Thread: Fastest Way To Offload Footage

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  1. #1 Fastest Way To Offload Footage 
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    I am need of figuring out a faster way to offload footage from my 256GB cards in the field. What would be a good, fast and portable way to do that in all of your experience? What is a good fast reader?
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  2. #2  
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    I use the Lexar Professional Thunderbolt hub because I can download multiple cards at once without slowing down, and I use Hedge (http://hedgeformac.com) to download my cards. The only problem with the Lexar hub is that it requires power, but each card reader can be removed and plugged straight into the computer via USB3 if you're battery only.
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  3. #3  
    Senior Member DPStewart's Avatar
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    Well...there's FAST, and there's also RELIABLE.

    (And there's also CHEAP!)

    I picked up a small $275 ACER laptop from B&H. ..small as in an 11-inch screen only. Very lightweight too.
    I put a 1T SSD in it and all the basic apps leave me about 800Gig for daily transfers.

    I like this because I can usa a data-verification app (TeraCopy) for the transfer, and then also immediately VIEW the files too.

    I guess this is not the fastest nor the highest capacity, but it's convenient, useful, EASY, and reliable.

    ... for when you've got to be SURE before leaving the set. (Which is ALWAYS.)
    Cameras: Blackmagic Cinema Camera, Blackmagic Pocket Camera (x2), Panasonic GH2 (x2), Sony RX100 ii, Canon 6D, Canon T2i,
    Mics: Sennheiser, AKG, Shure, Sanken, Audio-Technica, Audix
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  4. #4  
    assuming youre using c fast cards this is what i use. it will be expensive

    https://www.bhphotovideo.com/c/produ...ssd_usb_c.html

    http://www.ebay.com/itm/CFast-Card-R...8AAOSw3KFWeR~9
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  5. #5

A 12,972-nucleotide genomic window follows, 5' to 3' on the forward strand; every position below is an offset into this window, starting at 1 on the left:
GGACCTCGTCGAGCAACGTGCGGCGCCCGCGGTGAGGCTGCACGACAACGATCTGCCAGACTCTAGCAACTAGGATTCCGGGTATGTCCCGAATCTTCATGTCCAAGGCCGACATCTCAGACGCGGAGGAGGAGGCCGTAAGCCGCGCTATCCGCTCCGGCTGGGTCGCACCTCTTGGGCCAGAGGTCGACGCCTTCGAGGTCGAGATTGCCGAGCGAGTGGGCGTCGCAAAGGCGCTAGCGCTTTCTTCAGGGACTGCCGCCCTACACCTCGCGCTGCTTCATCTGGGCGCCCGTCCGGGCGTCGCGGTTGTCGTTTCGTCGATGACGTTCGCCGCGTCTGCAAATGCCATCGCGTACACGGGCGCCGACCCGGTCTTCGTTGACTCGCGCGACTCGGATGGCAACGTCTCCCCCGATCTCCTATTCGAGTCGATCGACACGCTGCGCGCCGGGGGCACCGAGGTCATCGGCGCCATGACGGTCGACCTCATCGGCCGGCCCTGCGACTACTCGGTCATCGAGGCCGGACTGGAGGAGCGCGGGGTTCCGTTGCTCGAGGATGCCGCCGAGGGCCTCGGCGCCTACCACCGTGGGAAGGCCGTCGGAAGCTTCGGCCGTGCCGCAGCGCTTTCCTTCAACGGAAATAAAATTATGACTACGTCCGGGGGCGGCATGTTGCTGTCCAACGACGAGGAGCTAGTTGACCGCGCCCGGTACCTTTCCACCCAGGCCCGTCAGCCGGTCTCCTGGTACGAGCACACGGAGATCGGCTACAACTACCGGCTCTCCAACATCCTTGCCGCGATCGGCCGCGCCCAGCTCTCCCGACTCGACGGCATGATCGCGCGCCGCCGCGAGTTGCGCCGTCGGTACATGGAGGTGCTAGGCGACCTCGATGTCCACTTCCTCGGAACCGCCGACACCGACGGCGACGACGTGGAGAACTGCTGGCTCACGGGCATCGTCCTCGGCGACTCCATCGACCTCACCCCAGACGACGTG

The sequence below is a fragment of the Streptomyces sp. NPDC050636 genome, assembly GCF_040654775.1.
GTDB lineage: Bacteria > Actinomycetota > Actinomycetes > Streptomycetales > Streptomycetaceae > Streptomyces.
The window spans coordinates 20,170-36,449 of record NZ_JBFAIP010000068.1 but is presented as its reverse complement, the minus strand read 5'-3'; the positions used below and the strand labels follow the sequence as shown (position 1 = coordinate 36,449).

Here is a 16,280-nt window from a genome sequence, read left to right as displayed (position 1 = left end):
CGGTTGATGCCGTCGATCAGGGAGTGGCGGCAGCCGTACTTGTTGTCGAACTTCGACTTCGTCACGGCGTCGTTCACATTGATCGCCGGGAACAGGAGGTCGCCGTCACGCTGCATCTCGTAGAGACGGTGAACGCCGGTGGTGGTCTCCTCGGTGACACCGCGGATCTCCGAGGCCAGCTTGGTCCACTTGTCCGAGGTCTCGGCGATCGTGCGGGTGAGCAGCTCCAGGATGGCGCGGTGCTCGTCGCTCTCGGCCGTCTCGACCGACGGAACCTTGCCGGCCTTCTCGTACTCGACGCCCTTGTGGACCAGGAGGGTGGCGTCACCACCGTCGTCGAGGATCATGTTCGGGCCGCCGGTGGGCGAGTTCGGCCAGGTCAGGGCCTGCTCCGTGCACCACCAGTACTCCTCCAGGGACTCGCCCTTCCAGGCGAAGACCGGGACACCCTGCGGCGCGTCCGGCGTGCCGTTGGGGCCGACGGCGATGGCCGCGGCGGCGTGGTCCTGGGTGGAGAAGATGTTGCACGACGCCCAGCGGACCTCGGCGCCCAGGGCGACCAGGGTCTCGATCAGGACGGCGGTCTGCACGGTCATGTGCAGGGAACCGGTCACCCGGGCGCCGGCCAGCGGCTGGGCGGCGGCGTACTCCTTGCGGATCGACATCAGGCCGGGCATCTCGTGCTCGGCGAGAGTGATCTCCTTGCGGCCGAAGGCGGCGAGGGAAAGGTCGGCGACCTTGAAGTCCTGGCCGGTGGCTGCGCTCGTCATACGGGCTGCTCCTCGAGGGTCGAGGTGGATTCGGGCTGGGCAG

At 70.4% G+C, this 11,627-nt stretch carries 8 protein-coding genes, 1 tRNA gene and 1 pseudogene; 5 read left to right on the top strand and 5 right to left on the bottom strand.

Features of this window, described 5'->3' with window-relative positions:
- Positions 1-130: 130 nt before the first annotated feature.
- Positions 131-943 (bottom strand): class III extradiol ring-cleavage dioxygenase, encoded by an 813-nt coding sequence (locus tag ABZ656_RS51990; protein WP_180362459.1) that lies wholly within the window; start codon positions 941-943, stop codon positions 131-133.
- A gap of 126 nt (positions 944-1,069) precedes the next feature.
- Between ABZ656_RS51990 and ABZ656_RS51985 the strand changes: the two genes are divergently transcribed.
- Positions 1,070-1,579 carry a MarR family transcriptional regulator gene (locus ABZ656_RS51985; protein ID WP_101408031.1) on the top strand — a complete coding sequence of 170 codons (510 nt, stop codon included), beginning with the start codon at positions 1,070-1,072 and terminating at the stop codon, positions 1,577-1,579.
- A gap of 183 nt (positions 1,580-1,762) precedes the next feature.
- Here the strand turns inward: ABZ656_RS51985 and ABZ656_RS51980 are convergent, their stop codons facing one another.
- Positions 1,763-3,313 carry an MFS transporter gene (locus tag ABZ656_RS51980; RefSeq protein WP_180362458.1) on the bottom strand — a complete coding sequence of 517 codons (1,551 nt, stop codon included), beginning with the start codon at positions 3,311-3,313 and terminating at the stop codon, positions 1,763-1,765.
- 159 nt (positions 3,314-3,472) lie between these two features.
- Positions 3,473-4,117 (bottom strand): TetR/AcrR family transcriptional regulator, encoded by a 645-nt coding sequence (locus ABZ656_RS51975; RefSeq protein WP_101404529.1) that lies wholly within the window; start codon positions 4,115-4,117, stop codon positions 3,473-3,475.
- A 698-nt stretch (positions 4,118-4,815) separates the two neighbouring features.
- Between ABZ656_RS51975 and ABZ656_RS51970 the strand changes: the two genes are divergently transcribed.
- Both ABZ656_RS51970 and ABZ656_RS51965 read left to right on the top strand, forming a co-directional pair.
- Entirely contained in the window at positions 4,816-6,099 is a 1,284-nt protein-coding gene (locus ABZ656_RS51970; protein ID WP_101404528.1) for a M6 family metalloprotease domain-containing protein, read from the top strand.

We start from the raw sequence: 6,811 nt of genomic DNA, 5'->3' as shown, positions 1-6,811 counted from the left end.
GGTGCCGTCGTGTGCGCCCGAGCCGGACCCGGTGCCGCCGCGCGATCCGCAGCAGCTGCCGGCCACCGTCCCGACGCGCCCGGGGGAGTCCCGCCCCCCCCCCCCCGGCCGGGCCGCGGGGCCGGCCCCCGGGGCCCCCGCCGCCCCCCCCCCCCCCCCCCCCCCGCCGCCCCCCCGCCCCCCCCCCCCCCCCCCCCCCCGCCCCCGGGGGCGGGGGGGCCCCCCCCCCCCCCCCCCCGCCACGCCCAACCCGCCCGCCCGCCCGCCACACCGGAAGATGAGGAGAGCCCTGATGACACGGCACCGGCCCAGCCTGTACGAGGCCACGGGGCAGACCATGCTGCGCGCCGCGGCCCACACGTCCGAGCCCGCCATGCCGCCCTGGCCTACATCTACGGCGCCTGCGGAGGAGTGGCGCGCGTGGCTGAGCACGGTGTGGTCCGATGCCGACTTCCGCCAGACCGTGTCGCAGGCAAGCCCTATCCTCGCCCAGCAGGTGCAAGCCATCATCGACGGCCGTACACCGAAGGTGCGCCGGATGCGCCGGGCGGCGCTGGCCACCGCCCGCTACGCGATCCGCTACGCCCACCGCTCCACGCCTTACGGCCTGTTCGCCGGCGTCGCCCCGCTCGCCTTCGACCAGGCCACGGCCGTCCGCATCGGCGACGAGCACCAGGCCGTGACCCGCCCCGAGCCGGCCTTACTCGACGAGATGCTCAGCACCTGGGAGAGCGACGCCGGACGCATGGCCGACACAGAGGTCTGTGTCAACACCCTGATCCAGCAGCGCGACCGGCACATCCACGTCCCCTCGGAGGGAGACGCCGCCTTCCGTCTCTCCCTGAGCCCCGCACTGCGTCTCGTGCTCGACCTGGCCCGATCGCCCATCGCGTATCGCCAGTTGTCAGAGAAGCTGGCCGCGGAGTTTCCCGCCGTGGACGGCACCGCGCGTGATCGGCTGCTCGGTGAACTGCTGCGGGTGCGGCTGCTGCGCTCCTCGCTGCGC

Well, the best thing to do is identify the bottlenecks in your workflow. Ideally you'd have a:

    - Computer with several high speed, independently controlled busses; namely, Thunderbolt 1/2/3 or USB 3.1 Gen1/2.
    - Media reader that can connect to one of those high speed busses.
    - Media management software that can offload to 2+ locations at the same time (Pomfort Silverstack, ShotPut Pro, etc.).
    - At least two destination drives with a high read/write speed.

    That last one trips most people up, because independent content producers are always working on tight budgets. Sure, that portable Seagate 4TB HDD might seem like a great buy at first but when you run into its ~100MB/s throughput you'll start to realize why most good data managers build carts with RAIDs, SSDs, or often both simultaneously! Here's the advice that I give most people when they're managing data:

    1. All hard drives--regardless of the technology in them--will fail, and so it is totally unacceptable and reckless to allow data to exist in only one place. Immediately back up your footage in two places before you lose it. Preferably, find ways to make sure that copies of your data are also stored in different geographic locations to minimize the impact of natural disasters, house fires, etc.

    2. Never fill a drive of any kind past 90% full. Filling drives typically means slower throughput, and it also limits your drives' ability to write around bad sectors/flash memory.

    3. Imagine you say a phrase to one of your friends (e.g. "The quick brown fox jumps over the lazy dog.") and they have to repeat it to someone else from memory. That friend then repeats it to another friend, who repeats it to another friend, who repeats it to another friend. By Friend #24, there's a good chance that the words will have been mixed up to create a different phrase (e.g. "The speedy red cat leapt over the sleepy pup."). Now, imagine instead that when you initially said the phrase to your friend, you also gave them a piece of paper that had the phrase written on it. Along with this phrase, the paper would get passed along the chain too so that each person who heard the phrase could compare it to what was written so that they could be sure what they were being told was accurate. That piece of paper is performing the same basic function that a checksum does. Whenever you offload, always perform a checksum so that you can be sure the data you're storing is the same as the data that came right off the camera. Try to rely on XXHash-64 or CRC32 checksums to ensure the highest throughput during the transfer process.